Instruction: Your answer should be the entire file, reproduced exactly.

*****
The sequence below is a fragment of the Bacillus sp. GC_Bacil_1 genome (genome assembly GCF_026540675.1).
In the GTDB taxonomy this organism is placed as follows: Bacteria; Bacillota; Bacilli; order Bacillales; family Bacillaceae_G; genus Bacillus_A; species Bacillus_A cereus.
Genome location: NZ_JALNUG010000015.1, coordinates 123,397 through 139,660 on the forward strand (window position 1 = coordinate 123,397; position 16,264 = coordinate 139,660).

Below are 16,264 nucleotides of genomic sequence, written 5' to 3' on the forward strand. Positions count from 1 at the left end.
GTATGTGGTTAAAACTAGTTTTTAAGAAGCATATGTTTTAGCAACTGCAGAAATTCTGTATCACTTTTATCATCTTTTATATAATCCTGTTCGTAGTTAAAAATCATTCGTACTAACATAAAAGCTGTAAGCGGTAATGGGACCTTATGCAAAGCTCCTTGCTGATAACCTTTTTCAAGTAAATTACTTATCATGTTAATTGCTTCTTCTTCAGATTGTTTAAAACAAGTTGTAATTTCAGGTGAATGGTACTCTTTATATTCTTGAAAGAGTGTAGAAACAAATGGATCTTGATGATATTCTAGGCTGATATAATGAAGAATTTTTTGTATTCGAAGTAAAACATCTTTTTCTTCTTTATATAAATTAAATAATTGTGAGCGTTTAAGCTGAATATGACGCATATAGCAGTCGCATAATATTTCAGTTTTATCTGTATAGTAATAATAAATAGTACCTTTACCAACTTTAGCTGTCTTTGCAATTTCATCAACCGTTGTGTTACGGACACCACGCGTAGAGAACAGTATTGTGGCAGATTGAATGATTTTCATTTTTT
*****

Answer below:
The sequence below is a fragment of the Bacillus sp. GC_Bacil_1 genome (genome assembly GCF_026540675.1).
In the GTDB taxonomy this organism is placed as follows: Bacteria; Bacillota; Bacilli; order Bacillales; family Bacillaceae_G; genus Bacillus_A; species Bacillus_A cereus.
Genome location: NZ_JALNUG010000015.1, coordinates 123,397 through 139,660 on the forward strand (window position 1 = coordinate 123,397; position 16,264 = coordinate 139,660).

Below are 16,264 nucleotides of genomic sequence, written 5' to 3' on the forward strand. Positions count from 1 at the left end.
GTATGTGGTTAAAACTAGTTTTTAAGAAGCATATGTTTTAGCAACTGCAGAAATTCTGTATCACTTTTATCATCTTTTATATAATCCTGTTCGTAGTTAAAAATCATTCGTACTAACATAAAAGCTGTAAGCGGTAATGGGACCTTATGCAAAGCTCCTTGCTGATAACCTTTTTCAAGTAAATTACTTATCATGTTAATTGCTTCTTCTTCAGATTGTTTAAAACAAGTTGTAATTTCAGGTGAATGGTACTCTTTATATTCTTGAAAGAGTGTAGAAACAAATGGATCTTGATGATATTCTAGGCTGATATAATGAAGAATTTTTTGTATTCGAAGTAAAACATCTTTTTCTTCTTTATATAAATTAAATAATTGTGAGCGTTTAAGCTGAATATGACGCATATAGCAGTCGCATAATATTTCAGTTTTATCTGTATAGTAATAATAAATAGTACCTTTACCAACTTTAGCTGTCTTTGCAATTTCATCAACCGTTGTGTTACGGACACCACGCGTAGAGAACAGTATTGTGGCAGATTGAATGATTTTCATTTTTT